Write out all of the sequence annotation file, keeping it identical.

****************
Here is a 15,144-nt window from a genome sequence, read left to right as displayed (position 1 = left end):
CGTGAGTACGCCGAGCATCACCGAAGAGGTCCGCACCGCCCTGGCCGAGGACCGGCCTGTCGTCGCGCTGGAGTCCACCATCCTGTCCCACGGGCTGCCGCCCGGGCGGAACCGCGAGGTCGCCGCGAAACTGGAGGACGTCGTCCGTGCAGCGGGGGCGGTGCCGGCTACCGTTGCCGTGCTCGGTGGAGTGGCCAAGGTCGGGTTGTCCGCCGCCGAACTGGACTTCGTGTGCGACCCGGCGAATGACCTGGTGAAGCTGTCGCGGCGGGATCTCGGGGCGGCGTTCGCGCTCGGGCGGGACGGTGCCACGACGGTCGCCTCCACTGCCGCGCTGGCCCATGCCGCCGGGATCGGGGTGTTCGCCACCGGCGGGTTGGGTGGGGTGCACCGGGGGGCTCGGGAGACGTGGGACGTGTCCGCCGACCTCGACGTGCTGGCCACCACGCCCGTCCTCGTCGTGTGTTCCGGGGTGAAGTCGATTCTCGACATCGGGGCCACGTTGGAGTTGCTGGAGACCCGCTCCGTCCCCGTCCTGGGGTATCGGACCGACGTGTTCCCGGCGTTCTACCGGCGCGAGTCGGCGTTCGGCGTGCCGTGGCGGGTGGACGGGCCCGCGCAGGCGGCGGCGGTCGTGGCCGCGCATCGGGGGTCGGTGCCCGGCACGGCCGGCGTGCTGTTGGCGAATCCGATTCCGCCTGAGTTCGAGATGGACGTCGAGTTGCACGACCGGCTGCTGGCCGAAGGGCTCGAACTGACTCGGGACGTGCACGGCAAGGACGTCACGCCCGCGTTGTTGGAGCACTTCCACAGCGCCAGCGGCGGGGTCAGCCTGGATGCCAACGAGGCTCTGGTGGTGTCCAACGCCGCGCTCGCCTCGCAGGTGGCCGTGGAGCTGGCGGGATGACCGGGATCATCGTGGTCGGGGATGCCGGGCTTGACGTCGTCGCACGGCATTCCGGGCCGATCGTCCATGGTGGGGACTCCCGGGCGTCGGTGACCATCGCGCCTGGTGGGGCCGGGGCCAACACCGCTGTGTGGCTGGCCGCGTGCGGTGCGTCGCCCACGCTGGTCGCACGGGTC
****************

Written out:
Here is a 15,144-nt window from a genome sequence, read left to right as displayed (position 1 = left end):
CGTGAGTACGCCGAGCATCACCGAAGAGGTCCGCACCGCCCTGGCCGAGGACCGGCCTGTCGTCGCGCTGGAGTCCACCATCCTGTCCCACGGGCTGCCGCCCGGGCGGAACCGCGAGGTCGCCGCGAAACTGGAGGACGTCGTCCGTGCAGCGGGGGCGGTGCCGGCTACCGTTGCCGTGCTCGGTGGAGTGGCCAAGGTCGGGTTGTCCGCCGCCGAACTGGACTTCGTGTGCGACCCGGCGAATGACCTGGTGAAGCTGTCGCGGCGGGATCTCGGGGCGGCGTTCGCGCTCGGGCGGGACGGTGCCACGACGGTCGCCTCCACTGCCGCGCTGGCCCATGCCGCCGGGATCGGGGTGTTCGCCACCGGCGGGTTGGGTGGGGTGCACCGGGGGGCTCGGGAGACGTGGGACGTGTCCGCCGACCTCGACGTGCTGGCCACCACGCCCGTCCTCGTCGTGTGTTCCGGGGTGAAGTCGATTCTCGACATCGGGGCCACGTTGGAGTTGCTGGAGACCCGCTCCGTCCCCGTCCTGGGGTATCGGACCGACGTGTTCCCGGCGTTCTACCGGCGCGAGTCGGCGTTCGGCGTGCCGTGGCGGGTGGACGGGCCCGCGCAGGCGGCGGCGGTCGTGGCCGCGCATCGGGGGTCGGTGCCCGGCACGGCCGGCGTGCTGTTGGCGAATCCGATTCCGCCTGAGTTCGAGATGGACGTCGAGTTGCACGACCGGCTGCTGGCCGAAGGGCTCGAACTGACTCGGGACGTGCACGGCAAGGACGTCACGCCCGCGTTGTTGGAGCACTTCCACAGCGCCAGCGGCGGGGTCAGCCTGGATGCCAACGAGGCTCTGGTGGTGTCCAACGCCGCGCTCGCCTCGCAGGTGGCCGTGGAGCTGGCGGGATGACCGGGATCATCGTGGTCGGGGATGCCGGGCTTGACGTCGTCGCACGGCATTCCGGGCCGATCGTCCATGGTGGGGACTCCCGGGCGTCGGTGACCATCGCGCCTGGTGGGGCCGGGGCCAACACCGCTGTGTGGCTGGCCGCGTGCGGTGCGTCGCCCACGCTGGTCGCACGGGTC